Yes, Immigration May Lift Wages
By VIRGINIA POSTREL
Published: New York Times: November 3, 2005
FROM 1990 to 2000, the number of people working in the United States grew by more than nine million, or around 8 percent, from immigration alone. What effect did all those new foreign-born workers have on the wages of native-born Americans?
The answer seems obvious at first. An increase in the supply of workers should push down wages, just as a bumper crop of wheat drives down wheat prices.
That is exactly what some influential economic studies, notably by George J. Borjas at Harvard, have found. In a 2003 article, for instance, Professor Borjas calculated that immigrants had depressed the average wage of American-born workers by about 3 percent in the 1990's.
But workers are not as uniform as wheat, and 10 years is a long time - long enough for employers to invest in new production and take on more workers. The model of surging supply meeting fixed demand is not realistic.
As economists know all too well, changing the assumptions of a model can often change the results. In a new working paper for the National Bureau of Economic Research, two other economists using methodology similar to Professor Borjas's but different assumptions get the opposite result.
In "Rethinking the Gains From Immigration: Theory and Evidence From the U.S.," Gianmarco I. P. Ottaviano of the University of Bologna and Giovanni Peri of the University of California, Davis estimate that immigration in the 1990's increased the average wage of American-born workers by 2.7 percent. (The paper is available at www.econ.ucdavis.edu/faculty/gperi.)
Although it still relies on a highly stylized model of the economy, their paper adds two complexities that bring it closer to reality.
First, the two economists assume that businesses can make additional capital investments to take advantage of the expanded supply of workers. Companies may open new restaurants or stores, add new factory lines or build more houses.
In their model, as in the real world, "investment adjusts not to keep fixed the amount of capital but to keep fixed the return to capital," Professor Peri said. As long as businesses can profitably add new production, they hire more workers, and wages do not necessarily go down. Instead, he said, "more workers means more business."
As businesses expand, hiring foreign-born workers to do one job may also require hiring more native-born workers with complementary skills. Immigrant engineers, for instance, may create demand for native-born patent lawyers and marketing executives.
That is the paper's second refinement. It assumes that immigrants do not always compete for the same jobs as American-born workers. The two groups are not "perfect substitutes," even when they have similar education and the same occupation. A Chinese cook is not the same as a Texas barbecue chef.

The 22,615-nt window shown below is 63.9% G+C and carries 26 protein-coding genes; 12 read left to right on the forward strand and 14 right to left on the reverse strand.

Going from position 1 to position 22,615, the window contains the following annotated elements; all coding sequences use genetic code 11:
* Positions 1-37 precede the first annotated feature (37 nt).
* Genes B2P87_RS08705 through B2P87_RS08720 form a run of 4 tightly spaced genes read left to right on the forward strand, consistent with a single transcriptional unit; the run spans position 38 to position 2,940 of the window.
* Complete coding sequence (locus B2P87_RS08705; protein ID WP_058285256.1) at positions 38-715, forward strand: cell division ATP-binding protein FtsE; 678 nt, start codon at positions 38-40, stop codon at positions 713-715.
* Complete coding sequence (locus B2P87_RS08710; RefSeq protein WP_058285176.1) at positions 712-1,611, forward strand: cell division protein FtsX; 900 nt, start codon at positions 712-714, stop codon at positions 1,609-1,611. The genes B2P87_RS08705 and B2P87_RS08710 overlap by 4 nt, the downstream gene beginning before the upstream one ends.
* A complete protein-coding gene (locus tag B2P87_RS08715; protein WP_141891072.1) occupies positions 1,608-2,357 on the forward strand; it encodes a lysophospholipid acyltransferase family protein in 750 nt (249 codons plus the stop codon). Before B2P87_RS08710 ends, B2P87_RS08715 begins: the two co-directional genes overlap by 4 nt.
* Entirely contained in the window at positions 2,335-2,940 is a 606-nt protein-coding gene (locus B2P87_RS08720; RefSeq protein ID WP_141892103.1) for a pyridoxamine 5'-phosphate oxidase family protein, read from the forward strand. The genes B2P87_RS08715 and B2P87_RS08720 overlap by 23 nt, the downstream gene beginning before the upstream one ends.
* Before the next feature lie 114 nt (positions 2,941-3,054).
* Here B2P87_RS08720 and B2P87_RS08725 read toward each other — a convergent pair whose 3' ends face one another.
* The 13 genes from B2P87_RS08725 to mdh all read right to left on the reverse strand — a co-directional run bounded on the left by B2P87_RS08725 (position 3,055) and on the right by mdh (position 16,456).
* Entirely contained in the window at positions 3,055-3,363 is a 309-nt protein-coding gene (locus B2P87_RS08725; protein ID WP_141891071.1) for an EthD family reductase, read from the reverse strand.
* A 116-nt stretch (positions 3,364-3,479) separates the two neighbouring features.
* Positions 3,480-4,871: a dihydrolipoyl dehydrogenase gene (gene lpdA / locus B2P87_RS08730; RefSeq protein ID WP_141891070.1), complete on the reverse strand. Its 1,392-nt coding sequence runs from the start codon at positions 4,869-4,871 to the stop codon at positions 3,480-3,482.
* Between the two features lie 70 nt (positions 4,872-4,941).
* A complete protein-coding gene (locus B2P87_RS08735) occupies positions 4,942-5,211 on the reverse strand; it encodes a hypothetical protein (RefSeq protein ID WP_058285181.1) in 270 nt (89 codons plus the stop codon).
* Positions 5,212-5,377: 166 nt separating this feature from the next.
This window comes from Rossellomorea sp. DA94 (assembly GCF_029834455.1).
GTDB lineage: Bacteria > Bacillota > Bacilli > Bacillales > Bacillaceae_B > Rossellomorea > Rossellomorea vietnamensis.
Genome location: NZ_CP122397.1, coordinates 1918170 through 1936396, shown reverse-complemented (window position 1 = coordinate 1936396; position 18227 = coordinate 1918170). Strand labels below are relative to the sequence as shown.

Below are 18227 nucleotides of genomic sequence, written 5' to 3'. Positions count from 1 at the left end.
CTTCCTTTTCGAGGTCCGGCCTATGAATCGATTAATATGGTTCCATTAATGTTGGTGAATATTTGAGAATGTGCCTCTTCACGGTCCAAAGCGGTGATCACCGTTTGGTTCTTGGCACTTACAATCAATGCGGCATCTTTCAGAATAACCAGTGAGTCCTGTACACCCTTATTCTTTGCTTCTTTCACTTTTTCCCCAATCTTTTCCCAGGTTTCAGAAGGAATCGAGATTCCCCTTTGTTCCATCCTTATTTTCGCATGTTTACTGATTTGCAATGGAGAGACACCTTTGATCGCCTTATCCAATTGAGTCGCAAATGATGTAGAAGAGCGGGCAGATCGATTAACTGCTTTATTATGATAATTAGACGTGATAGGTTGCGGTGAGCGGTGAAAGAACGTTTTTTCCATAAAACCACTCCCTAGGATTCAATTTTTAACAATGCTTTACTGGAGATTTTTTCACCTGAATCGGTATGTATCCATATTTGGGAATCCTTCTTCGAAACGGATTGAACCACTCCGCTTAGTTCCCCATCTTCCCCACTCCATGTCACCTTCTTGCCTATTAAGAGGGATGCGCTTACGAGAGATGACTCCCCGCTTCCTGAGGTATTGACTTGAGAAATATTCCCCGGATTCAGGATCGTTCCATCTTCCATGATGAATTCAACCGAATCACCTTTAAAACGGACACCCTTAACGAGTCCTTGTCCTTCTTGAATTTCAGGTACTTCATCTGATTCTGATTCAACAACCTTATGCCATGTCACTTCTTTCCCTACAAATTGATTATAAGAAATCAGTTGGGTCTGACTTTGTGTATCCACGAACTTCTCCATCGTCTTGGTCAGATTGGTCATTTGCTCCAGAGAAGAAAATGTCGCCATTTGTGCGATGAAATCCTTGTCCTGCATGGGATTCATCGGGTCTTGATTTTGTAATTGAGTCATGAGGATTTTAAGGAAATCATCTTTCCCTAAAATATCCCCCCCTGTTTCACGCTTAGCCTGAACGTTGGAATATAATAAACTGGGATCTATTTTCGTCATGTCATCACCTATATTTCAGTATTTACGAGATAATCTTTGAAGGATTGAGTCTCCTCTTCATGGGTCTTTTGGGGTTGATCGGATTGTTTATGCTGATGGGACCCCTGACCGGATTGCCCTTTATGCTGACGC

Immigrants often bring different skills to the American labor force, and concentrate on different occupations from natives. Among high school dropouts, the paper notes, the "foreign-born are highly overrepresented in professions like tailors (54 percent were foreign-born in 2000) and plaster-stucco masons (44 percent were foreign-born in 2000)." By contrast, American-born workers make up more than 99 percent of all crane operators and sewer-pipe cleaners.
The same is true at the highest educational levels, where foreign-born college graduates make up 44 percent of all medical scientists but only 4 percent of lawyers. (Immigrants tend to be concentrated at the highest and lowest levels of income and education.)
Immigrants do, of course, compete to some extent with native-born workers. The question is how much.
To measure wage competition, the economists looked at how much an increase in the number of foreign-born workers affects the wages of other foreign-born workers versus American-born workers with the same educational background. If the groups were perfect substitutes, the change would be the same.
But there is a difference. When the number of immigrant college graduates goes up by 4 percent, their wages drop by 1 percent more than the wages of native-born college graduates. Immigrants, in other words, compete more with each other than with American-born workers.
Professors Ottaviano and Peri find that recent immigration has had the most negative effects on the least educated.
Immigration in the 1990's, they estimate, raised the wages of native-born high school graduates, college dropouts and college graduates by at least 2.5 percent. By contrast, they estimate that the wages of American-born high school dropouts fell by 2.4 percent because of immigration.
In an interview, however, Professor Peri noted that Americans are increasingly well educated, so that high school dropouts make up a small, rapidly declining portion of today's native-born work force. In 2000, he said, only 9 percent of American-born workers did not have a high school degree.
"If you look at the U.S. labor force," he said, "those people born in the U.S., I am talking about a negative effect for about 9 percent of the population and a positive effect for 91 percent of the population."
Virginia Postrel (dynamist.com) is the author of "The Substance of Style: How the Rise of Aesthetic Value Is Remaking Commerce, Culture and Consciousness.
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